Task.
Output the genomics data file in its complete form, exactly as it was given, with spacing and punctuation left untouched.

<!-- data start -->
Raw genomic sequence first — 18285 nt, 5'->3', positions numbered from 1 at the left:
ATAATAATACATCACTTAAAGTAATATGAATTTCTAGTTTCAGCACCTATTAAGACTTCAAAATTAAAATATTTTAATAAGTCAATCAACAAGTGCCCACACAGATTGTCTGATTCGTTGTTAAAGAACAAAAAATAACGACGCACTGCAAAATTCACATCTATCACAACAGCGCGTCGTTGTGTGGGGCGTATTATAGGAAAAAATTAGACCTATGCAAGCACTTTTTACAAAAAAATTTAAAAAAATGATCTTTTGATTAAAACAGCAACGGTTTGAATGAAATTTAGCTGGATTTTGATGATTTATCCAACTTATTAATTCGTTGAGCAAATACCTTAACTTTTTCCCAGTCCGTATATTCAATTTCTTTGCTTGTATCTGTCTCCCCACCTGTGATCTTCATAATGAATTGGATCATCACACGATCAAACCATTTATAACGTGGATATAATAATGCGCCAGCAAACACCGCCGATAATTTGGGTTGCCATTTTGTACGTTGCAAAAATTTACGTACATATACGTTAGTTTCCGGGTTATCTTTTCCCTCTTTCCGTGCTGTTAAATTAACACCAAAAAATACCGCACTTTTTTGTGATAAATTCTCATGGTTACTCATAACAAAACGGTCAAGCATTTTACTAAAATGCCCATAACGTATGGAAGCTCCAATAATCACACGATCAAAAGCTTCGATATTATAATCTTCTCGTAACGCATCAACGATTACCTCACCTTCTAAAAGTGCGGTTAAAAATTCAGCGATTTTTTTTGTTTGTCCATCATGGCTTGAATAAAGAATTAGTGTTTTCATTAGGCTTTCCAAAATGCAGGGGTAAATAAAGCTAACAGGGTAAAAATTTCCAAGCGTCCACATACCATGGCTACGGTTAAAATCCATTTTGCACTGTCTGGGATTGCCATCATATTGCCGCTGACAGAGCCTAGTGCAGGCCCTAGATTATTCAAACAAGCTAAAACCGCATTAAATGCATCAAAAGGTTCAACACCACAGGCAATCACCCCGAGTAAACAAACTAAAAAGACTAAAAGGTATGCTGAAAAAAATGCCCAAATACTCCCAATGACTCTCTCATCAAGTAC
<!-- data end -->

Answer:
Raw genomic sequence first — 18285 nt, 5'->3', positions numbered from 1 at the left:
ATAATAATACATCACTTAAAGTAATATGAATTTCTAGTTTCAGCACCTATTAAGACTTCAAAATTAAAATATTTTAATAAGTCAATCAACAAGTGCCCACACAGATTGTCTGATTCGTTGTTAAAGAACAAAAAATAACGACGCACTGCAAAATTCACATCTATCACAACAGCGCGTCGTTGTGTGGGGCGTATTATAGGAAAAAATTAGACCTATGCAAGCACTTTTTACAAAAAAATTTAAAAAAATGATCTTTTGATTAAAACAGCAACGGTTTGAATGAAATTTAGCTGGATTTTGATGATTTATCCAACTTATTAATTCGTTGAGCAAATACCTTAACTTTTTCCCAGTCCGTATATTCAATTTCTTTGCTTGTATCTGTCTCCCCACCTGTGATCTTCATAATGAATTGGATCATCACACGATCAAACCATTTATAACGTGGATATAATAATGCGCCAGCAAACACCGCCGATAATTTGGGTTGCCATTTTGTACGTTGCAAAAATTTACGTACATATACGTTAGTTTCCGGGTTATCTTTTCCCTCTTTCCGTGCTGTTAAATTAACACCAAAAAATACCGCACTTTTTTGTGATAAATTCTCATGGTTACTCATAACAAAACGGTCAAGCATTTTACTAAAATGCCCATAACGTATGGAAGCTCCAATAATCACACGATCAAAAGCTTCGATATTATAATCTTCTCGTAACGCATCAACGATTACCTCACCTTCTAAAAGTGCGGTTAAAAATTCAGCGATTTTTTTTGTTTGTCCATCATGGCTTGAATAAAGAATTAGTGTTTTCATTAGGCTTTCCAAAATGCAGGGGTAAATAAAGCTAACAGGGTAAAAATTTCCAAGCGTCCACATACCATGGCTACGGTTAAAATCCATTTTGCACTGTCTGGGATTGCCATCATATTGCCGCTGACAGAGCCTAGTGCAGGCCCTAGATTATTCAAACAAGCTAAAACCGCATTAAATGCATCAAAAGGTTCAACACCACAGGCAATCACCCCGAGTAAACAAACTAAAAAGACTAAAAGGTATGCTGAAAAAAATGCCCAAATACTCCCAATGACTCTCTCATCAAGTAC